Standard Walkers: Guide to Basic Walkers for the Disabled
Standard walkers are common mobility aids for people who are unsteady on their feet. These types of walkers are relatively basic in comparison to other types of walkers, but are no less useful.
Standard walkers are a walking device that is most often associated with the elderly. They are, however, also commonly used by the disabled and anyone dealing
with mobility issues, who may not need a power chair or other more
supportive assistive aids.
What Are Standard Walkers
A standard walker is a device that is meant to act as a
They are generally made of aluminum and are constructed so that
the user can step into the frame and stand between the sides, or
legs of the device.
Types and Features
Most standard walkers do not have wheels on any of the four legs.
Instead, the legs are rubber tipped for gripping the floor to prevent
slipping on most surfaces. A variation of the standard walker has
wheels on the two front legs, but not on the back legs. This makes them easier to move, but not as prone to rolling away from the user as are walkers with four wheels.
A desirable feature of the standard walker is that the sides are collapsible for easy storage at home for for traveling.
You can also find additional options such as wire walker baskets and walker glides for more practicality and safety.
Advantages for the Disabled
- Ease of use - Standard walkers allow the disabled to rise out of chairs or from any seated position without assistance. They also provide support when a user stands and well as and providing support when walking. Unlike rolling walkers, they will not roll out from under the user when using it to steady themselves or pull themselves up from a sitting position.
- Inexpensive - This type of basic walker is also much less expensive than many other types of walkers, which make them a good choice for just about anyone who needs some support while still remaining mobile at home.
- Versatile use - They can also be used indoors or outside, depending on the needs. A person can easily walk about the house or take a stroll around the house or in a paved area for additional exercise, if preferred.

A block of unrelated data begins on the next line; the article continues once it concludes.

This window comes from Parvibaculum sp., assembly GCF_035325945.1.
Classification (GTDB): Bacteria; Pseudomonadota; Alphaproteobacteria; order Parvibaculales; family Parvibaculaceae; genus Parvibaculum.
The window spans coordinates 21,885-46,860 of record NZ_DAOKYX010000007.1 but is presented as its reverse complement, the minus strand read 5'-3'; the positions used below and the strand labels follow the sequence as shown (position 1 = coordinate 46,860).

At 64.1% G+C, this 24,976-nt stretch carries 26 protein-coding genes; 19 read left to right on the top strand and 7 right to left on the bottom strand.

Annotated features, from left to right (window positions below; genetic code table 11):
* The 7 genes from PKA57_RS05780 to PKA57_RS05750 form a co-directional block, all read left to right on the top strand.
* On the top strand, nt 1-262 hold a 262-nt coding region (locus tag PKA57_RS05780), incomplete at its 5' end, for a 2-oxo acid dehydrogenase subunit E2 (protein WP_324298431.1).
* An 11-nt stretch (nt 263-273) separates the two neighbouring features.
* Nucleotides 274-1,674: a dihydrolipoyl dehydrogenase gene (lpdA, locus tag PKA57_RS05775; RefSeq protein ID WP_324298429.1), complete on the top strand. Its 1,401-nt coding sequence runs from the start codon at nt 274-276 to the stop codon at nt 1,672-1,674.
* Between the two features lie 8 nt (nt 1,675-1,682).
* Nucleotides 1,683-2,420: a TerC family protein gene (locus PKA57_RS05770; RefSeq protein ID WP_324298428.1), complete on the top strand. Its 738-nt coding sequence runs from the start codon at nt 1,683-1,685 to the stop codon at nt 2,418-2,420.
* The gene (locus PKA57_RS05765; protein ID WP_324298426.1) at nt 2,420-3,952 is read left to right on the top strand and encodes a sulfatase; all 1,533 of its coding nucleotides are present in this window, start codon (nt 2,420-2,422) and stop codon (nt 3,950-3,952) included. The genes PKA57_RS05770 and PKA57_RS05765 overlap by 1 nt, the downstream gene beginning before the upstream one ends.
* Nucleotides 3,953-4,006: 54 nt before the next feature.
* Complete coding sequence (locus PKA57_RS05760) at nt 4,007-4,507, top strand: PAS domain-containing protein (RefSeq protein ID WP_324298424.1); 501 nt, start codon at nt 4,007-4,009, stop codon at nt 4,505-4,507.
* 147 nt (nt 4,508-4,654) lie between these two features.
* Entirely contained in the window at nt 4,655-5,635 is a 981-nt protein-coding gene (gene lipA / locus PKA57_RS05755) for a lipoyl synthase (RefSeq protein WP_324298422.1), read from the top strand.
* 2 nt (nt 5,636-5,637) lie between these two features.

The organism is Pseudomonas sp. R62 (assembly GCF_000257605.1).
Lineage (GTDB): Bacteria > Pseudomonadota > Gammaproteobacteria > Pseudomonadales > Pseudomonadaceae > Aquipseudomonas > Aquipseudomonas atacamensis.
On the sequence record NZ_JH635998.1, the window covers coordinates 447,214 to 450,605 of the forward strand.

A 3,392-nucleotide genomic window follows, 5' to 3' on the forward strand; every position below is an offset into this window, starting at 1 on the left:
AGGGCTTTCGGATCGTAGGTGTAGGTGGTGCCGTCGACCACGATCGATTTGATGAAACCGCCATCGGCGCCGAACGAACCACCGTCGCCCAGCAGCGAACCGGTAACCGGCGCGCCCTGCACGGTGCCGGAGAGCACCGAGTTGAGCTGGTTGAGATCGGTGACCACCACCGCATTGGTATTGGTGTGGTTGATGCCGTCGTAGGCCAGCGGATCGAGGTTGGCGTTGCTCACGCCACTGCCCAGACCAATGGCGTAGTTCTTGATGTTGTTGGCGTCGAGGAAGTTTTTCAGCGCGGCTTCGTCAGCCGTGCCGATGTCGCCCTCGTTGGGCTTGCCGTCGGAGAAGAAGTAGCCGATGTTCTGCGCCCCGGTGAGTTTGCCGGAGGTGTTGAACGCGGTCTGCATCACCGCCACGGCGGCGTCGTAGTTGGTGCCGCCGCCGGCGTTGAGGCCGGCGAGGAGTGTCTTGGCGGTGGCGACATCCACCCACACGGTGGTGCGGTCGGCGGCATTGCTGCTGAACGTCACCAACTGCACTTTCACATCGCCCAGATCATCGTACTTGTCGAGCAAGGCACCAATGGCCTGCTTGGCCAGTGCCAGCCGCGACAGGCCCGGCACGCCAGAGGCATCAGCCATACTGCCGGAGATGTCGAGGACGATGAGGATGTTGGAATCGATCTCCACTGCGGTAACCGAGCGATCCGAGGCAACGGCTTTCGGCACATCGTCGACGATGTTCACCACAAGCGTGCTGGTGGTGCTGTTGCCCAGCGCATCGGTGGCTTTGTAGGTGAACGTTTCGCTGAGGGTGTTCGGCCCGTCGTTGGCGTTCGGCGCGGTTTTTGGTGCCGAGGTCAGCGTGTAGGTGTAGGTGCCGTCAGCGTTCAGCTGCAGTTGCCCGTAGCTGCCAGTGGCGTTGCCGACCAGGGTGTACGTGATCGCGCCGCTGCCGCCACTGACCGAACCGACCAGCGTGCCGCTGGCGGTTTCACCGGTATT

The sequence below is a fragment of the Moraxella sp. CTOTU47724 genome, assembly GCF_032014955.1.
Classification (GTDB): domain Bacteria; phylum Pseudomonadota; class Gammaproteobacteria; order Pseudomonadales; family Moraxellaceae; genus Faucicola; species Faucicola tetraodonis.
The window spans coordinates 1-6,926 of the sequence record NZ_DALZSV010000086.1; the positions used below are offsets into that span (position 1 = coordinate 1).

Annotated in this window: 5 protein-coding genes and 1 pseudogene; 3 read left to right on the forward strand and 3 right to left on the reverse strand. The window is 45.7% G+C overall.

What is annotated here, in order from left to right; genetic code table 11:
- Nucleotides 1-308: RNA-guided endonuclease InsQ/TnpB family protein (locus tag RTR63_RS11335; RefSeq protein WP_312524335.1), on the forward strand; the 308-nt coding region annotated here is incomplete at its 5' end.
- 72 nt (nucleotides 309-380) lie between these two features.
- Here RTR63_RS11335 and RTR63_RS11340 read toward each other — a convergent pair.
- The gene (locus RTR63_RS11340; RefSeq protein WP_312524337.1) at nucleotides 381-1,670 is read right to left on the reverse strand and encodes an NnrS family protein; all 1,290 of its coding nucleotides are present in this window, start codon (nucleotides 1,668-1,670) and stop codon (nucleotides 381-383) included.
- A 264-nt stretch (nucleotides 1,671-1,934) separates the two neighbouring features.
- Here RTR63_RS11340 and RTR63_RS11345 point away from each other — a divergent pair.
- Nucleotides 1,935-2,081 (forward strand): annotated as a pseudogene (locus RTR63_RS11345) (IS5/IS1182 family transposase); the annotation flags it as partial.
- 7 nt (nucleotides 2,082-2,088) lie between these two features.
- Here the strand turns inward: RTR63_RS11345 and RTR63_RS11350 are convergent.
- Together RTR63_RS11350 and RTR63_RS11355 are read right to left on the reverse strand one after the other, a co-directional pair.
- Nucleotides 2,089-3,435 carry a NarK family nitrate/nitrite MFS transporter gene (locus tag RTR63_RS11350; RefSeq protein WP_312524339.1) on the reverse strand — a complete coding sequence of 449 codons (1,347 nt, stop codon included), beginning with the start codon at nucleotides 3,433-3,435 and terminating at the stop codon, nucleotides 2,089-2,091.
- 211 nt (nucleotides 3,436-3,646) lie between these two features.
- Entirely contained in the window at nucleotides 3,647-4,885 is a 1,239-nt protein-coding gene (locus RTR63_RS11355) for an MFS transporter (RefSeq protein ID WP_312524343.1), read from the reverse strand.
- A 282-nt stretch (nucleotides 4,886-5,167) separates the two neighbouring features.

- Portable - As mentioned earlier, they are also easily stored at home or can be carried on trips, since they collapse easily and don't take up a lot of space. Neither are they heavy or cumbersome, since the frames are generally constructed with lightweight, aluminum frames.
Disadvantages or Problems
For people with limited strength in their arms, the lack of four wheels can be difficult. This is because the walker must be repeatedly lifted to move forward.
NOTE: However, this problem can often be remedied by replacing the
standard rubber tips on the back two legs, with walker glides. This makes
it easy to slide the walker along, rather than have to lift it every time a step
The standard walker's wide width can make it difficult to maneuver in crowded
or small areas such as doorways or halls that may be a bit narrow. Tipping can
also occur if the walking surface is uneven or if the walker's legs are not planted firmly on the ground when the user takes a step.
NOTE: This problem can also be remedied by choosing a space saver
walker that is designed to be a bit more narrow and can easily glide through
When buying this type of assistive device, a person's weight and height must
be taken into consideration. This will effect how comfortably and safely he/she
can hold onto the handles while walking.
Check which handle heights are best for people at different height levels.
You can find adjustable features on standard walkers that make it easy for
most people to use.
In addition, it is also important to verify how much weight the walker can support.
Standard walkers are easily purchased online or in your local medical supply store. Be sure to check out the available features to ensure that you choose the right one for your needs.
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